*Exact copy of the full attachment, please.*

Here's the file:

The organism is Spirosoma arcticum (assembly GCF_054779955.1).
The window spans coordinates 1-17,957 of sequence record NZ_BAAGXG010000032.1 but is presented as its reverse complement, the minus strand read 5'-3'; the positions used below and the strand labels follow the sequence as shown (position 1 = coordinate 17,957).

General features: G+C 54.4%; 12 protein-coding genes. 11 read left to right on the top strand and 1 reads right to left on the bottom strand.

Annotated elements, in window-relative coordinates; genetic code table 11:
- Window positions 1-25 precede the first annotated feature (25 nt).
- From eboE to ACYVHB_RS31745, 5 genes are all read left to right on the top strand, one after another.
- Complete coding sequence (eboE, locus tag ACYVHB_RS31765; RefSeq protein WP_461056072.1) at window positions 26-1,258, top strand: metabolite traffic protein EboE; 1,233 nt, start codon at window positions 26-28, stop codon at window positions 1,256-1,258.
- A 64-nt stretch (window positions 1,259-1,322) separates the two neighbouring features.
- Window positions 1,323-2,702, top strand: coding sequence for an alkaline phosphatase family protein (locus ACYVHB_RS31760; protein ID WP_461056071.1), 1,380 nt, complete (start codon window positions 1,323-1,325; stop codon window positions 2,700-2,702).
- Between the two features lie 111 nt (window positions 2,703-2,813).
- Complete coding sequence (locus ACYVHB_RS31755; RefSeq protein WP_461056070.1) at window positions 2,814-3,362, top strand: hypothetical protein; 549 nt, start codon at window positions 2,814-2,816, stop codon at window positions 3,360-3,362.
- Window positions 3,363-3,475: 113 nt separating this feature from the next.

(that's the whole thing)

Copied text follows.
The organism is Spirosoma arcticum (assembly GCF_054779955.1).
The window spans coordinates 1-17,957 of sequence record NZ_BAAGXG010000032.1 but is presented as its reverse complement, the minus strand read 5'-3'; the positions used below and the strand labels follow the sequence as shown (position 1 = coordinate 17,957).

General features: G+C 54.4%; 12 protein-coding genes. 11 read left to right on the top strand and 1 reads right to left on the bottom strand.

Annotated elements, in window-relative coordinates; genetic code table 11:
- Window positions 1-25 precede the first annotated feature (25 nt).
- From eboE to ACYVHB_RS31745, 5 genes are all read left to right on the top strand, one after another.
- Complete coding sequence (eboE, locus tag ACYVHB_RS31765; RefSeq protein WP_461056072.1) at window positions 26-1,258, top strand: metabolite traffic protein EboE; 1,233 nt, start codon at window positions 26-28, stop codon at window positions 1,256-1,258.
- A 64-nt stretch (window positions 1,259-1,322) separates the two neighbouring features.
- Window positions 1,323-2,702, top strand: coding sequence for an alkaline phosphatase family protein (locus ACYVHB_RS31760; protein ID WP_461056071.1), 1,380 nt, complete (start codon window positions 1,323-1,325; stop codon window positions 2,700-2,702).
- Between the two features lie 111 nt (window positions 2,703-2,813).
- Complete coding sequence (locus ACYVHB_RS31755; RefSeq protein WP_461056070.1) at window positions 2,814-3,362, top strand: hypothetical protein; 549 nt, start codon at window positions 2,814-2,816, stop codon at window positions 3,360-3,362.
- Window positions 3,363-3,475: 113 nt separating this feature from the next.